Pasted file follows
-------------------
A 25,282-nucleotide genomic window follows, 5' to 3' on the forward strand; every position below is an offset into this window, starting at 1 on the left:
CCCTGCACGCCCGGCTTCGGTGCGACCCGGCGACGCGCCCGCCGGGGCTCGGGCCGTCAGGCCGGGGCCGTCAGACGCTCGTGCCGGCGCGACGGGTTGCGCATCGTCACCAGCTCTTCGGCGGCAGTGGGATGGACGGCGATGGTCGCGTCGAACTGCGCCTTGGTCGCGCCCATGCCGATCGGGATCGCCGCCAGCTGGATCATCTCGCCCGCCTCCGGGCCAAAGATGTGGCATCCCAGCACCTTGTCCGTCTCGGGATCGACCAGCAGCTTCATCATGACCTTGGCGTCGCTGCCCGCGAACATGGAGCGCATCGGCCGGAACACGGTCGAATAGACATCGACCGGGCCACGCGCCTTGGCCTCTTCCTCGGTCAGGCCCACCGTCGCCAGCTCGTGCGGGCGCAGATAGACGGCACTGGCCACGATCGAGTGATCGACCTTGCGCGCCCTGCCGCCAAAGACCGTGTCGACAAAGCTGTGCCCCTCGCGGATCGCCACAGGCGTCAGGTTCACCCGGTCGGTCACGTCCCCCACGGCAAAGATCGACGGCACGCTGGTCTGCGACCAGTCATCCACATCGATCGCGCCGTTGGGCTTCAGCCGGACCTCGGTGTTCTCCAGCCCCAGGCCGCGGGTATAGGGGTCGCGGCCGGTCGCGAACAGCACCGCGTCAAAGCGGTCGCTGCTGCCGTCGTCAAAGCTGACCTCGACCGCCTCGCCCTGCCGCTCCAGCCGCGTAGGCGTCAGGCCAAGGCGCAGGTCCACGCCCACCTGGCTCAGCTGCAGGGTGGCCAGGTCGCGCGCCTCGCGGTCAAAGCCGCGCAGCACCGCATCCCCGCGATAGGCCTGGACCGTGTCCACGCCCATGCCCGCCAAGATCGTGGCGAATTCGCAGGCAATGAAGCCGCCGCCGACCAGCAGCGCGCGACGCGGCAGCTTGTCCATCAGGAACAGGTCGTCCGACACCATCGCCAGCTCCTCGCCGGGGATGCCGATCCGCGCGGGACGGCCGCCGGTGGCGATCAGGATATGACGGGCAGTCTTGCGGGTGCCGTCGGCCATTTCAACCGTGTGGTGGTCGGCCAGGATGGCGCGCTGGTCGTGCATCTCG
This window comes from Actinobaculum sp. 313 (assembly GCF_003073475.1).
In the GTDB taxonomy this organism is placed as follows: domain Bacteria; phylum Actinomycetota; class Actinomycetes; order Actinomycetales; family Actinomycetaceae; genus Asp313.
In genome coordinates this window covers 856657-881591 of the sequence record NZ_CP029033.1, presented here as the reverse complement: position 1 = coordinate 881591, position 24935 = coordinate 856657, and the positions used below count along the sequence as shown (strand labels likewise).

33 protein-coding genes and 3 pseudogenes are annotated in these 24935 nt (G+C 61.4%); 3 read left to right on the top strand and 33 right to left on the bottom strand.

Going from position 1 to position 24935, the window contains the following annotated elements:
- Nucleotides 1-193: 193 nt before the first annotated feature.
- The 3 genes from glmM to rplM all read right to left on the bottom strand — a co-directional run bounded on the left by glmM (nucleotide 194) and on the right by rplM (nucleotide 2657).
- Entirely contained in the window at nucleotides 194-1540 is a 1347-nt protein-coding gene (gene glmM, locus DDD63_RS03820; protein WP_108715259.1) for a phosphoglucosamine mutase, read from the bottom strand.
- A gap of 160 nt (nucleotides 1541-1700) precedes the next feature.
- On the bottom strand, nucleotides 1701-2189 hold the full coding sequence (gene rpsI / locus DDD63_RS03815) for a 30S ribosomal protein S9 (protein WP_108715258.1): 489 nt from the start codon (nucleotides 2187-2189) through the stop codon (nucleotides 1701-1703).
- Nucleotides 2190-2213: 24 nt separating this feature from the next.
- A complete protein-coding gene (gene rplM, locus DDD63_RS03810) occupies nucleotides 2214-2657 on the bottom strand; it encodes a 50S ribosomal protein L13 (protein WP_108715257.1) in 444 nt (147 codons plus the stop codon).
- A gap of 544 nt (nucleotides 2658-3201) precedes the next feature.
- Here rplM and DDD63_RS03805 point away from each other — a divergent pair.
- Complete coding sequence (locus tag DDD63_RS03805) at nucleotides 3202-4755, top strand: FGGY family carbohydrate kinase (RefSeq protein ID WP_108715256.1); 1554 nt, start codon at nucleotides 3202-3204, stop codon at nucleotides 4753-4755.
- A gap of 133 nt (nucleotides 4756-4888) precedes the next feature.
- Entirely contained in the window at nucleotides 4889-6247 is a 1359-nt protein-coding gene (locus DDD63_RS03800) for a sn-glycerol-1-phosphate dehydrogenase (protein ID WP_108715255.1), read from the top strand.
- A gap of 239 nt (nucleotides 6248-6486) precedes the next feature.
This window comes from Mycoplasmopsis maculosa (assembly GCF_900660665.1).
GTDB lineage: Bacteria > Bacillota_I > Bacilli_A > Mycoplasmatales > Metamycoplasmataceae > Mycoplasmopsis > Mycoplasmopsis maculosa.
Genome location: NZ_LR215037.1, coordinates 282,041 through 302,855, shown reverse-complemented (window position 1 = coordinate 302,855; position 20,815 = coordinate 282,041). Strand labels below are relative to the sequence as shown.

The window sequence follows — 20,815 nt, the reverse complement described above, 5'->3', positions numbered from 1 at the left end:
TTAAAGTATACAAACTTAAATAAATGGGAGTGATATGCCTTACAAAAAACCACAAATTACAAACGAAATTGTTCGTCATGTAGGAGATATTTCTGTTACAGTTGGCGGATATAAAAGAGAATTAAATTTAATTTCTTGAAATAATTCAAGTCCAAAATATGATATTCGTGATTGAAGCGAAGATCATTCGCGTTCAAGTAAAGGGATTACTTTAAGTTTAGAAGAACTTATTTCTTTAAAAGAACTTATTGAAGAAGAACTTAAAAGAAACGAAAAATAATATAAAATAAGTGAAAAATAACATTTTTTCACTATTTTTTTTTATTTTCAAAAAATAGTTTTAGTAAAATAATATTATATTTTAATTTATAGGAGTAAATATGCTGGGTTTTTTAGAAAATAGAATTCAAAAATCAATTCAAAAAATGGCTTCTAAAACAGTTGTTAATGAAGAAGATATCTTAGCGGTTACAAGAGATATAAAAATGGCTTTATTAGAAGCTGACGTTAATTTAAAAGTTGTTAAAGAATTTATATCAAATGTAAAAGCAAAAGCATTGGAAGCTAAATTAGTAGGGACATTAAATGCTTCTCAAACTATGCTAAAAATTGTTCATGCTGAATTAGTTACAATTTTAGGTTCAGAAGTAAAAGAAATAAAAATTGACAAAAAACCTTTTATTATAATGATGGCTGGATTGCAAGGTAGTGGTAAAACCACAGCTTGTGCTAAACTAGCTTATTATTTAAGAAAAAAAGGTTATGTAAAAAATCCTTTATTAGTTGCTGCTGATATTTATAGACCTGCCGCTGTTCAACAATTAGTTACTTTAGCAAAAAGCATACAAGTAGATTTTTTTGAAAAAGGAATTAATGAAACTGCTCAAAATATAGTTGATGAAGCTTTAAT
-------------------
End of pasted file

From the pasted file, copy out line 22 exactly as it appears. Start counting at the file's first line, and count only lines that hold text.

GTDB lineage: Bacteria > Bacillota_I > Bacilli_A > Mycoplasmatales > Metamycoplasmataceae > Mycoplasmopsis > Mycoplasmopsis maculosa.